A state is just a protection racket with good PR.


As opposed to your utopia - a place where 'property' is allocated based on who won the last gun battle? To smear the state as inherently violent requires a rose-tinted view of what happens without one (hint: Somalia)

The distinction between person and (immediately occupied) property is valid because?


Because of the almost universally accepted definition of human rights. Libertarians are the ONLY ones who can't make the distinction.

No - and it really pisses me off that fascism has become so discredited that the word fascist is now just a generic insult. I was speaking to the strict definition of the term - that all legitimacy comes from the state and the individual has only the rights granted to them by it. I wouldn't argue that an agrarian socialist was a fascist, but they certainly disagree with me.


Of course legitimacy comes from the state. Look at the word 'legitimacy'. No state, no laws - therefore without a state the concept of legitimacy simply does not exist. You may claim there are natural laws - but what if I disagree? How would that disagreement be decided? Most likely, by force. So your 'natural' laws can only exist so long as you and like-minded people are pointing guns at the rest of us.

The defense of right to property (as opposed to the right itself - you don't seem to accept a distinction) is indeed done by the state at present. That doesn't necessarily have to be the case though - policing by a local militia, private defense organisation, or individual homesteading is just as possible.


The "defence" of property in Somalia is done by local militias. Funnily enough, when gangs of armed thugs determine who owns what,

I need a kidney. You want both your kidneys. My need trumps your want. Therefore I should have your kidney?


No, because I differentiate between human and property rights. So does everyone else. Your ideology is far more likely to lead to organ harvesting - because someone can get into debt and be unable to pay it back, and their creditors demand organs. Your ideal system would not prevent this.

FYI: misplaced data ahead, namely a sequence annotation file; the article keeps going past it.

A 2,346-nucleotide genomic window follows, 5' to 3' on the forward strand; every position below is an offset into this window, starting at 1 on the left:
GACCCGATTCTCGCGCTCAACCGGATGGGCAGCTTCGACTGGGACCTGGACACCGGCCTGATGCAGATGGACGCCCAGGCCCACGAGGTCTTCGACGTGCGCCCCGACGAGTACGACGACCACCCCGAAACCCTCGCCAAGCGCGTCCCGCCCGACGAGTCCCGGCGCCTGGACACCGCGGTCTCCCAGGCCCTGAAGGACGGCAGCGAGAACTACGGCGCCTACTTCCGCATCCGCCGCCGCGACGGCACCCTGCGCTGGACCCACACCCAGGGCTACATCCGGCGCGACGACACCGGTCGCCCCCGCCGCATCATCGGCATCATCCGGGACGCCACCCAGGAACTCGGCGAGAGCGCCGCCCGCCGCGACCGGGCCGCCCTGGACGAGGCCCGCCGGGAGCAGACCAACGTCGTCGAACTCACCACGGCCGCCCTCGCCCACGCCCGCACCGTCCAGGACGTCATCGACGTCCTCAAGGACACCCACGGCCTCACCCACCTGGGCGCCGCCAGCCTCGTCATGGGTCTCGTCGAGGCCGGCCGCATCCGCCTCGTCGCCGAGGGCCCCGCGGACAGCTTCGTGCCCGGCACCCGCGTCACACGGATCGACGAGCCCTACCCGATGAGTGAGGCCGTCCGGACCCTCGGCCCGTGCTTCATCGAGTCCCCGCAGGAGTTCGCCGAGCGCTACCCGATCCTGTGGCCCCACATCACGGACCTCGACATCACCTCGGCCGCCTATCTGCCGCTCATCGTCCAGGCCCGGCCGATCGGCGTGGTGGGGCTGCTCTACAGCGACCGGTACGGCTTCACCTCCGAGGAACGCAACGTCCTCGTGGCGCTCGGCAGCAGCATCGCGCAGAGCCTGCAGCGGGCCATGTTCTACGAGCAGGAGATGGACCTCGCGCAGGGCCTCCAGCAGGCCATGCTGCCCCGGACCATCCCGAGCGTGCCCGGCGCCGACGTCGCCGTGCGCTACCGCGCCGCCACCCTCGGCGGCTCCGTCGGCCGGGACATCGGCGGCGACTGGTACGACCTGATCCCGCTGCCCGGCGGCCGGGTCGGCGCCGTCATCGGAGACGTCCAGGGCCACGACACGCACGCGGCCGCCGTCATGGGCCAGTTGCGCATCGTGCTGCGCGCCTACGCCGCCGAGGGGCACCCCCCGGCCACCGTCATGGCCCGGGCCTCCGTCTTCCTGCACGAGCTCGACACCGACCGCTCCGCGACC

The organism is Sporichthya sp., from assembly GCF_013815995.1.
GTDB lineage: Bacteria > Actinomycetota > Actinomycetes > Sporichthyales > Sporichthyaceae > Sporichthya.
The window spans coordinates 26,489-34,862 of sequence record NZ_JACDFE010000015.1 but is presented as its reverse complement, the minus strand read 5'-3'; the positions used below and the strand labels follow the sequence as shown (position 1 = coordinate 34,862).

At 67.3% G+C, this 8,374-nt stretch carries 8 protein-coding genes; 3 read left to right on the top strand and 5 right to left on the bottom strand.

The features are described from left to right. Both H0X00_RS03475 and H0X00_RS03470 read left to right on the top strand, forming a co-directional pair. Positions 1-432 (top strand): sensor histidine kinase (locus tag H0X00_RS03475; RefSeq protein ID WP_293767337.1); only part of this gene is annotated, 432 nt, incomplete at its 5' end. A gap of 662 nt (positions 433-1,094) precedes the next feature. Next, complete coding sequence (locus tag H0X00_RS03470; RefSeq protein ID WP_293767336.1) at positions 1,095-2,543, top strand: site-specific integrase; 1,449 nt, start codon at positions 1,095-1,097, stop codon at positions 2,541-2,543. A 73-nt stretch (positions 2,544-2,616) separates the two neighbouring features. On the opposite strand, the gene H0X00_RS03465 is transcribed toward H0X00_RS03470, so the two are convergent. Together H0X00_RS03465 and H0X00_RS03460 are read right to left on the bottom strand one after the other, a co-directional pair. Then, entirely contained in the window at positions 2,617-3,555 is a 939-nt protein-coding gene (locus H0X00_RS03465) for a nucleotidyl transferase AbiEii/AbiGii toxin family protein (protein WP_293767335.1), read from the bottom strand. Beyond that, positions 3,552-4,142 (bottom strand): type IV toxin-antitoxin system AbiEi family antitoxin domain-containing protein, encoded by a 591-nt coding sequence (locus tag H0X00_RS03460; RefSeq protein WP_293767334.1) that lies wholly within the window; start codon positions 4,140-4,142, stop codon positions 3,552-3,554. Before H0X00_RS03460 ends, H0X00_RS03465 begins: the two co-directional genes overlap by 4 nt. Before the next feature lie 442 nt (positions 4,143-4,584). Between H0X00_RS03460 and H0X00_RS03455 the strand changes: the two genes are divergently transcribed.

Nor would it prevent a black market in stolen organs, encouraging their forcible extraction.

Your argument hinges on the idea that the U.S's healthcare system is in any way free-market. It isn't - in fact its so bound up with high entry requirements, regulatory capture and corporatism that its arguably less free-market than the U.K's (certainly after the latest NHS reform). In any case, I've already stated that I prefer the NHS to the american model. I'd simply prefer true free-market (anti capitalist) healthcare to the NHS.


No True Scotsman fallacy there.

Notoriously libertarian-biased? If anything i thought wikipedia too the attitude of the prototypical big-state liberal, but its a pretty neutral source. Where the hell did that come from?


The founder of wikipedia, and many of its senior contributors, are libertarians.

Questionning my ideological precepts isn't extraordinary - claiming that literally everything we know about economics from before the time of Malthus is certainly extraordinary.

Heres a source on the U.S not having a free-market healthcare system: http://mises.org/daily/5066


LOL mises.org - that is hardly better than wikipedia.

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Re: A small, specific question about libertarianism

Postby Ormurinn » Mon Jun 18, 2012 3:31 pm UTC

LaserGuy wrote:
Ormurinn wrote:And if I opt out of the government's protection? You wouldn't consider microsoft justified in providing everyone in the country with computers, and then kiling anyone who decided not to pay for one.

A state is just a protection racket with good PR.